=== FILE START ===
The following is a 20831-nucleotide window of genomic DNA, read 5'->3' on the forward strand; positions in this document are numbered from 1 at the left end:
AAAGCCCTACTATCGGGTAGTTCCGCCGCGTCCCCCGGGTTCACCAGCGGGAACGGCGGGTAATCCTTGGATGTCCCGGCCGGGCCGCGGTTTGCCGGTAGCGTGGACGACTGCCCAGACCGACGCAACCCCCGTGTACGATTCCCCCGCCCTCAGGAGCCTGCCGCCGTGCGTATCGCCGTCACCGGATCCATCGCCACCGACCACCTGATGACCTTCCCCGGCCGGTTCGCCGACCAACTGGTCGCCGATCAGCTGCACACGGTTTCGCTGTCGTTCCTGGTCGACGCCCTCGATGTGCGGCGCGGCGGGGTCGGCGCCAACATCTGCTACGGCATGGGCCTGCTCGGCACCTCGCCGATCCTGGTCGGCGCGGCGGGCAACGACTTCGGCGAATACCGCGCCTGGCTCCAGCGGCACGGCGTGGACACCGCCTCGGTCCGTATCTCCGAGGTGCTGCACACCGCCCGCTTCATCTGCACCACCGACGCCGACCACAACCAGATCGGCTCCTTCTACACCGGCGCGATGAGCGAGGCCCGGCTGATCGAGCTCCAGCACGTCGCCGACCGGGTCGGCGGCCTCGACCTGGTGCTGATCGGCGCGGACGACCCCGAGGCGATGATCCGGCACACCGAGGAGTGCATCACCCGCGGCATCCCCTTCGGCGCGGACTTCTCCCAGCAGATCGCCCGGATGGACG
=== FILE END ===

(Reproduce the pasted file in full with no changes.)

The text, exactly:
The following is a 20831-nucleotide window of genomic DNA, read 5'->3' on the forward strand; positions in this document are numbered from 1 at the left end:
AAAGCCCTACTATCGGGTAGTTCCGCCGCGTCCCCCGGGTTCACCAGCGGGAACGGCGGGTAATCCTTGGATGTCCCGGCCGGGCCGCGGTTTGCCGGTAGCGTGGACGACTGCCCAGACCGACGCAACCCCCGTGTACGATTCCCCCGCCCTCAGGAGCCTGCCGCCGTGCGTATCGCCGTCACCGGATCCATCGCCACCGACCACCTGATGACCTTCCCCGGCCGGTTCGCCGACCAACTGGTCGCCGATCAGCTGCACACGGTTTCGCTGTCGTTCCTGGTCGACGCCCTCGATGTGCGGCGCGGCGGGGTCGGCGCCAACATCTGCTACGGCATGGGCCTGCTCGGCACCTCGCCGATCCTGGTCGGCGCGGCGGGCAACGACTTCGGCGAATACCGCGCCTGGCTCCAGCGGCACGGCGTGGACACCGCCTCGGTCCGTATCTCCGAGGTGCTGCACACCGCCCGCTTCATCTGCACCACCGACGCCGACCACAACCAGATCGGCTCCTTCTACACCGGCGCGATGAGCGAGGCCCGGCTGATCGAGCTCCAGCACGTCGCCGACCGGGTCGGCGGCCTCGACCTGGTGCTGATCGGCGCGGACGACCCCGAGGCGATGATCCGGCACACCGAGGAGTGCATCACCCGCGGCATCCCCTTCGGCGCGGACTTCTCCCAGCAGATCGCCCGGATGGACG